Gagoze - A demon who attacked young priests at Gangou-ji temple.
Gaki - Starving ghosts of especially greedy people
Gashadokuro - A giant skeleton that is the spirit of the unburied dead. Also known as Gaikotsu.
Genbu - Japanese version of the Chinese Black Tortoise.
Goryou - The vengeful spirits of the dead.
Gozu and Mezu - Underworld guards
Guhin - another name for tengu
Gyuuki - Another name for Ushioni.
Hakuja no Myojin - A White Serpent God
Hakutaku - A beast which handed down knowledge on harmful spirits.
Hannya - A noh mask representing a jealous female demon.
Harionago - A woman with a thorn-like barb on the tip of each strand of her hair
Hashihime - A woman associated most often with a bridge in Uji.
Heikegani - Crabs with human-faced shells. They are the spirits of the warriors killed in the Battle of Dan-no-ura.
Hibagon - The Japanese version of Bigfoot.
Hiderigami - The god of drought.
Hihi - Monkey Yokai.
Hikeshibaba - an old woman who blows out lanterns
Hikiko- A ghost of a girl who was violently treated by her parents and bullied by her classmates.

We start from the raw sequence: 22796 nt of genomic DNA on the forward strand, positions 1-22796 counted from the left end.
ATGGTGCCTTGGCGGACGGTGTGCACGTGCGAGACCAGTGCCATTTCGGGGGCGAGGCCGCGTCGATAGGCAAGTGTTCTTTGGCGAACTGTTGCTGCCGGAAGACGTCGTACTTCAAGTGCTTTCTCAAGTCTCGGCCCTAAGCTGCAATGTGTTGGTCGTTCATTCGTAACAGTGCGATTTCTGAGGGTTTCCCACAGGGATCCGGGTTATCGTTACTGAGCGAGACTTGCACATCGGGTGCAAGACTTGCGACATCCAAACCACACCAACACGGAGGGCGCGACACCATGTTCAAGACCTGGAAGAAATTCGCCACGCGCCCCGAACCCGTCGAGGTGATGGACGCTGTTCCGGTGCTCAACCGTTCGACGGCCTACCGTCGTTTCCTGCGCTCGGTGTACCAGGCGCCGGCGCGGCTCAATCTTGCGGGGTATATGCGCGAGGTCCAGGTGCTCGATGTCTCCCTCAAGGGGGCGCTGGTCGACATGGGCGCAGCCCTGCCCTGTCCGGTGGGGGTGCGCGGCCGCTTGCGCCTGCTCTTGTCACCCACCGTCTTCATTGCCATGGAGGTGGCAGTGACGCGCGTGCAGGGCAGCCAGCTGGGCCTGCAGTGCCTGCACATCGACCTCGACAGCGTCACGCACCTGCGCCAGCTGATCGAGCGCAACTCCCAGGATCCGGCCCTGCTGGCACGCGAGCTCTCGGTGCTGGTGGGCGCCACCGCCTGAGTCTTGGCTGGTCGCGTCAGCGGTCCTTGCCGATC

Hinoenma - A succubus spirit that draws energy/blood from its male victims.
Hitodama - A fireball ghost that appears when someone dies.
Hitotsume-kozou - A one-eyed boy.
Hitotsume-nyuudou - A one-eyed monk.
Hoji - The wicked spirit of Tamamo-no-Mae.
Houkou - Dog-like tree spirit from China.
Hone-onna - A skeleton woman.
Hou-ou - The legendary Fenghuang bird of China.
Hoshi-no-Tama - A ball guarded by a Kitsune which can give the one who obtains it power to force the Kitsune to help them. It is said to hold some reserves of the Kitsune's power.
Hotoke - A deceased person.
Hyakki Yakou - The demons' night parade.
Hyousube - A kind of hair-covered Kappa.
Ibaraki-doji - Offspring of an oni.